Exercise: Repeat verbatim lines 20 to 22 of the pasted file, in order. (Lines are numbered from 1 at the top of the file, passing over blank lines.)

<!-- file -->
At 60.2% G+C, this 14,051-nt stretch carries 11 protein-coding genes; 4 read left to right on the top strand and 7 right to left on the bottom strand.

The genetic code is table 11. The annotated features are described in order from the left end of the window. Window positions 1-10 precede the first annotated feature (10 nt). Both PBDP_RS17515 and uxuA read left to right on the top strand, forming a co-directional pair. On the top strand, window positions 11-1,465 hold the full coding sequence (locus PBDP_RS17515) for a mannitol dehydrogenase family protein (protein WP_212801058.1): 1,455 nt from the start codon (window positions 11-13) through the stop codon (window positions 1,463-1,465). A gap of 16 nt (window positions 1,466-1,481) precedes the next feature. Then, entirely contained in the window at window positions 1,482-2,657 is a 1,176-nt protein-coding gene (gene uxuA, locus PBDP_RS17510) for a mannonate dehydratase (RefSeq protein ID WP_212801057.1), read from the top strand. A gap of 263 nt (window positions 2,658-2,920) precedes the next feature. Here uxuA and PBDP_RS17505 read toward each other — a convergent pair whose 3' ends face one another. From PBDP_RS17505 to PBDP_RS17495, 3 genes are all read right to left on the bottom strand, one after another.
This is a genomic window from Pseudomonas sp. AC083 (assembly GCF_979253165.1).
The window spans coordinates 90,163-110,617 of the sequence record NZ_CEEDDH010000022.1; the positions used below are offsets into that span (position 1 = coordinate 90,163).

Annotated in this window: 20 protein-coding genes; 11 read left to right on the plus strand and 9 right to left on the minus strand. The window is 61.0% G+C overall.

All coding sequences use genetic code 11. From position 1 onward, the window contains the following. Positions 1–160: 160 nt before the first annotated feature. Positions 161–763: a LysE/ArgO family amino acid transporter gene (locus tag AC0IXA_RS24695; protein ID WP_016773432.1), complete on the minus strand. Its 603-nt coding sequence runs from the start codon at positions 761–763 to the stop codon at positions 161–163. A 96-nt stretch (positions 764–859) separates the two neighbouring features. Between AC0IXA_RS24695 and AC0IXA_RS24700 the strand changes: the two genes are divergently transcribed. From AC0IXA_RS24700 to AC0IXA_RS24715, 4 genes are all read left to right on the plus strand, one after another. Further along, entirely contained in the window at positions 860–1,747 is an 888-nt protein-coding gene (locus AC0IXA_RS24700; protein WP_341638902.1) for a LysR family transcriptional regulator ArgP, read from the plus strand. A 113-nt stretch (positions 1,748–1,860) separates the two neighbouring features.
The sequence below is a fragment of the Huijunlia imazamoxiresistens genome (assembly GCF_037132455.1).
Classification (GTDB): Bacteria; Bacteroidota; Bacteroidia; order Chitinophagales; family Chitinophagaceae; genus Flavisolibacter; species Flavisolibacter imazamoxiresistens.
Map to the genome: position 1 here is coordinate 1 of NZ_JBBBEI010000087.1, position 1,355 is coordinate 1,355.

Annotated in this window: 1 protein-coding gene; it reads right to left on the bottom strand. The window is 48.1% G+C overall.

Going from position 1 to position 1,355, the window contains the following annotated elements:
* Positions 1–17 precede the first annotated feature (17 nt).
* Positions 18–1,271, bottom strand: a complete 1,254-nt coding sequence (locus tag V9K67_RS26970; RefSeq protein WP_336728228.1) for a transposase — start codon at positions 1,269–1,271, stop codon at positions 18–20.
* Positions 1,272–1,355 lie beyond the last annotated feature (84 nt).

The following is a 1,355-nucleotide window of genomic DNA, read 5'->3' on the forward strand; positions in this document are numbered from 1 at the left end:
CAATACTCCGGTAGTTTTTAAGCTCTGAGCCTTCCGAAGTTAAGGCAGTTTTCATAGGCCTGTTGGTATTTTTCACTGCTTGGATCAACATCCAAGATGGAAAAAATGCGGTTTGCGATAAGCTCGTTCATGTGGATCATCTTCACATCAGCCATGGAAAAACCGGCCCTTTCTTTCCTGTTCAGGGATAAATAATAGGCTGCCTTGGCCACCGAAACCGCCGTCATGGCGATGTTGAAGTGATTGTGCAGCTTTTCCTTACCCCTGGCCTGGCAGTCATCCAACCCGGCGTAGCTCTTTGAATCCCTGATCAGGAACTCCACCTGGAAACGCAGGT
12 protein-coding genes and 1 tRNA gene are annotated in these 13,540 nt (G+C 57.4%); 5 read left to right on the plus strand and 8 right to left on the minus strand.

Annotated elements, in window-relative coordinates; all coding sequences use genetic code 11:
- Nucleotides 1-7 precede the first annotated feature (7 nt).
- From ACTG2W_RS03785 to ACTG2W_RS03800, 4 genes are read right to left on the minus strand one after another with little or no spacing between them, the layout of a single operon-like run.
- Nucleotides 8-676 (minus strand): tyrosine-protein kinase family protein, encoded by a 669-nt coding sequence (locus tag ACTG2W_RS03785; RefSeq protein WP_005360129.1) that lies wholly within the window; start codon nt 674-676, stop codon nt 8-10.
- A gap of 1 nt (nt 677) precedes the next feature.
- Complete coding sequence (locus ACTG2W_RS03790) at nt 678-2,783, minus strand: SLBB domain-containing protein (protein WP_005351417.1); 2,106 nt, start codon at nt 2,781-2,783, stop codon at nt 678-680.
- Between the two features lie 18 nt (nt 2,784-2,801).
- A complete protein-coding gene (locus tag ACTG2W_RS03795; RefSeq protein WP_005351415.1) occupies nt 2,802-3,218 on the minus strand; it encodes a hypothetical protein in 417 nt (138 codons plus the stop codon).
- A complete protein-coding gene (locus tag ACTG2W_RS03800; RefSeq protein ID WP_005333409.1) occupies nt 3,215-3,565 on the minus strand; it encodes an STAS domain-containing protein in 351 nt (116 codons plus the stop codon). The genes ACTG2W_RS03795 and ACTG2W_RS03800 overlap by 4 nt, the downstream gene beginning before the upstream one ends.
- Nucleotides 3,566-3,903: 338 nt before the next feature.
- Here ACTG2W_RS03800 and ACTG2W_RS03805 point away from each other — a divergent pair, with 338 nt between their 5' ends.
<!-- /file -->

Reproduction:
- From ACTG2W_RS03785 to ACTG2W_RS03800, 4 genes are read right to left on the minus strand one after another with little or no spacing between them, the layout of a single operon-like run.
- Nucleotides 8-676 (minus strand): tyrosine-protein kinase family protein, encoded by a 669-nt coding sequence (locus tag ACTG2W_RS03785; RefSeq protein WP_005360129.1) that lies wholly within the window; start codon nt 674-676, stop codon nt 8-10.
- A gap of 1 nt (nt 677) precedes the next feature.